Farmers deserve a Hallmark holiday of their own—and, in Brazil, it's July 28.
While most Brazilian Farmers' Days come and go without much note, this one may have producers reconsidering their 2015-16 cropping. Incessant Midwest rains coupled with the U.S. dollar's Everest-scaling climb have made beans look suddenly much more attractive this Farmers' Day.
True, the greenback's rise against Brazil's real has made inputs and the fuel it takes to get them to the farm that much more of a hit to the wallet. But if the dollar keeps climbing through the growing season, farmers know they'll get even greater financial rewards come harvest time.
Why plant more?
In a series of Farmers Day presentations at the Parana state Agriculture Federation, one analyst looked to a 2.47 million-acre increase in the national soy area this season, to 81.3 million acres despite the downward world trend in commodity prices.
It's all relative, of course. Soybean prices are generally going down though they've shown signs of life recently on Midwest weather issues. But that doesn't change the fact that world stocks are high and that the world's biggest bean consumer—China—has been suffering a slight case of financial hiccups that could turn into an economic reversal down the road.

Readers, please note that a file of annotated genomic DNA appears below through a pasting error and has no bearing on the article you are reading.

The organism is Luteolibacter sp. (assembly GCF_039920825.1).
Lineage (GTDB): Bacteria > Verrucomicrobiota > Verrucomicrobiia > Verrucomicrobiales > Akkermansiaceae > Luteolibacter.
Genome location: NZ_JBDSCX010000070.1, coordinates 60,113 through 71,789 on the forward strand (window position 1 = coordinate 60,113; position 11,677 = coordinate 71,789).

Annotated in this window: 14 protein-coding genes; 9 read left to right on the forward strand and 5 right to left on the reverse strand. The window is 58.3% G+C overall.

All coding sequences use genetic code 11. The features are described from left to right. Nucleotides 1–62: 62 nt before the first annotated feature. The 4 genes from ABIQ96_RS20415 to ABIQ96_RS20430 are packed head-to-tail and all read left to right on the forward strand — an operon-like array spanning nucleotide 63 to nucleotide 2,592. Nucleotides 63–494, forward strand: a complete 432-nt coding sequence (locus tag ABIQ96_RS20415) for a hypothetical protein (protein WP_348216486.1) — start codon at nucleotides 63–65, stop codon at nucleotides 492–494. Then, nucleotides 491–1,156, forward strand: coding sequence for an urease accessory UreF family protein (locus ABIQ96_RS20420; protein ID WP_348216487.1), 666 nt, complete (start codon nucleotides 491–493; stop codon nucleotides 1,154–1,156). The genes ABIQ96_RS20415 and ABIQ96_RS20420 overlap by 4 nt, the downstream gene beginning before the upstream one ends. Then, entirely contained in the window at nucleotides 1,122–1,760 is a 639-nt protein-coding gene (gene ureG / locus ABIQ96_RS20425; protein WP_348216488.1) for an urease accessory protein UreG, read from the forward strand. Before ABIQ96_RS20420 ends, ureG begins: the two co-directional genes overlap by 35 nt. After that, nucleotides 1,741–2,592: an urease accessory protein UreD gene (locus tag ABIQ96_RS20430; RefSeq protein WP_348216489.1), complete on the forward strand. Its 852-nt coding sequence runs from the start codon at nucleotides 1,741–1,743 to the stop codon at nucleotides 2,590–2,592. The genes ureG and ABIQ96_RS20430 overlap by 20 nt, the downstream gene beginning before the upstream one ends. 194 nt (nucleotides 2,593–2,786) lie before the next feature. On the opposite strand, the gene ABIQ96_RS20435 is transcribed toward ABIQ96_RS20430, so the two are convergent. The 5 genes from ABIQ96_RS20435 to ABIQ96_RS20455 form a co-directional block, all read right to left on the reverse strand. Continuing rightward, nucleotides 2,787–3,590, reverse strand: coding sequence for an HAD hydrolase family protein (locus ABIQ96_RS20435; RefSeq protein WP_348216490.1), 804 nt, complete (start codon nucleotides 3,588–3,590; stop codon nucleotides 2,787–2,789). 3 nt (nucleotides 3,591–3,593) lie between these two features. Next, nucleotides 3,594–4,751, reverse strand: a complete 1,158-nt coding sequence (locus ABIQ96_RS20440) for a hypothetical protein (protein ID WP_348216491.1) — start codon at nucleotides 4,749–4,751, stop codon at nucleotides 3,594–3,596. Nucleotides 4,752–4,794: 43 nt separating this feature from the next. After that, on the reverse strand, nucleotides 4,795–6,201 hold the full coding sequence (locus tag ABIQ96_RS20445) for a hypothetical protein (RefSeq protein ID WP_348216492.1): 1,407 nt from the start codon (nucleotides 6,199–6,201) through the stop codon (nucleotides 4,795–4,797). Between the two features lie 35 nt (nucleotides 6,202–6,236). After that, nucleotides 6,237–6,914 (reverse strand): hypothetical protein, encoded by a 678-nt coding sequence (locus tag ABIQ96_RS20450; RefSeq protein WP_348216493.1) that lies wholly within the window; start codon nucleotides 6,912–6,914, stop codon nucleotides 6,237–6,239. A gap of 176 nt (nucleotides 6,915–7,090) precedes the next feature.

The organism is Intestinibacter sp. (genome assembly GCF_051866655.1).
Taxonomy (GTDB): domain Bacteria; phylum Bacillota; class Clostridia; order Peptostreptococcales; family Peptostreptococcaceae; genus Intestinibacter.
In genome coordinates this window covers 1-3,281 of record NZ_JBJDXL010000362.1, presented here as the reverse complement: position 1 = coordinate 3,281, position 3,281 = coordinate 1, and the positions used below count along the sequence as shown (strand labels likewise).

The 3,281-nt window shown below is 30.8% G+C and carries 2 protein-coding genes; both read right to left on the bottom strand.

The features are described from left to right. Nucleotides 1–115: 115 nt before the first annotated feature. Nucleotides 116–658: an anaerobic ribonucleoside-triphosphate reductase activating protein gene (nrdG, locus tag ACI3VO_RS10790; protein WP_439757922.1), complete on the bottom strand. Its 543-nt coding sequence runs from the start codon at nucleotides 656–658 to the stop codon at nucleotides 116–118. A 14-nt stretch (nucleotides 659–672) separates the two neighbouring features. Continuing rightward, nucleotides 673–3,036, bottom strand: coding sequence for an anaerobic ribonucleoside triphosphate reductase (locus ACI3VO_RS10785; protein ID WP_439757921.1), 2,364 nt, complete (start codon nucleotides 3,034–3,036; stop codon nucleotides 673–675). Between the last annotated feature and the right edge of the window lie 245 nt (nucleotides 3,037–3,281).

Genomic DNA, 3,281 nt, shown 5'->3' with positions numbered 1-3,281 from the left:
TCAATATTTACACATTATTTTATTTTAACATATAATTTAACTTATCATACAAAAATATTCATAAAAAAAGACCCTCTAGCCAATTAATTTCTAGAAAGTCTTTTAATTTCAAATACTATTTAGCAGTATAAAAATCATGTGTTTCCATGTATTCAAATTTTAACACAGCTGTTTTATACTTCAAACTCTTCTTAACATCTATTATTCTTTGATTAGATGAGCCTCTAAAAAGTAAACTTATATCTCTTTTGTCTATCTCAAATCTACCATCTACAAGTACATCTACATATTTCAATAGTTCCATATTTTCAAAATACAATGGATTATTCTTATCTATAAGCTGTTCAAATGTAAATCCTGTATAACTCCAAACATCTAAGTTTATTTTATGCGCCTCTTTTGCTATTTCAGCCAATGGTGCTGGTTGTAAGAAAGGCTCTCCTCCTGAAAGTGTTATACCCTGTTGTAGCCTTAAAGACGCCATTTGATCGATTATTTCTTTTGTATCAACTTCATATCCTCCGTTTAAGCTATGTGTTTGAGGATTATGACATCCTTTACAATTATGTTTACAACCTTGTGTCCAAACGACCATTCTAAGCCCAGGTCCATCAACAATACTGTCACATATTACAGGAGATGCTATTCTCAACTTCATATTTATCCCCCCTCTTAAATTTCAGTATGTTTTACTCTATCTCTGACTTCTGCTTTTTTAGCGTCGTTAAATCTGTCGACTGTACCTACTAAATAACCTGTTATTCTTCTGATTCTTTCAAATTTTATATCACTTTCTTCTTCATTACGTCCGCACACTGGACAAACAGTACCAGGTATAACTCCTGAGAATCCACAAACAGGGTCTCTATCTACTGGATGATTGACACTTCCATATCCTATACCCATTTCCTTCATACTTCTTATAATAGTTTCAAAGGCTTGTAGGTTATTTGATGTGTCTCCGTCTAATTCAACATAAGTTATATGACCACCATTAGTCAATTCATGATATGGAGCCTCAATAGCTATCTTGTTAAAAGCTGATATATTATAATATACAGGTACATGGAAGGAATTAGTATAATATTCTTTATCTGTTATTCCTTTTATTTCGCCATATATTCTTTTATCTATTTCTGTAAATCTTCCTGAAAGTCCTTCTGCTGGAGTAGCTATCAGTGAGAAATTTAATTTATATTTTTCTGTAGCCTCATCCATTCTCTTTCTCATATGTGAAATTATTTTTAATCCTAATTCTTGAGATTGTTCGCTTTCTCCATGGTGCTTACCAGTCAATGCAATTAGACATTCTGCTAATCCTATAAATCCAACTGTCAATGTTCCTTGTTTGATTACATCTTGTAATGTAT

You have to spend money to make money
But, "If at the Board of Trade both the market fundamentals and the financial indicators are acting negatively against grain prices," said analyst Flavio Franca Junior, "in Brazil, the government's difficulty in attracting speculative capital has helped sustain domestic soybean, corn and wheat prices at elevated levels."
That means that as Brazil's economy cools (some have predicted the economy will end up having shrunk 1.3 percent by the end of 2015) and looks less interesting to investors, the amount of U.S. dollar investments dries up, and the dollar gains strength in Brazil. And as dollars get stronger so do bushels of soybeans. Hey, farmers figure that they could make some real money on the bean crop this year, even if they have to spend more to produce the crop.
And if that's not cause for a Brazilian commemoration, what is?
The opinions of James Thompson are not necessarily those of Farm Futures or the Penton Farm Progress Group.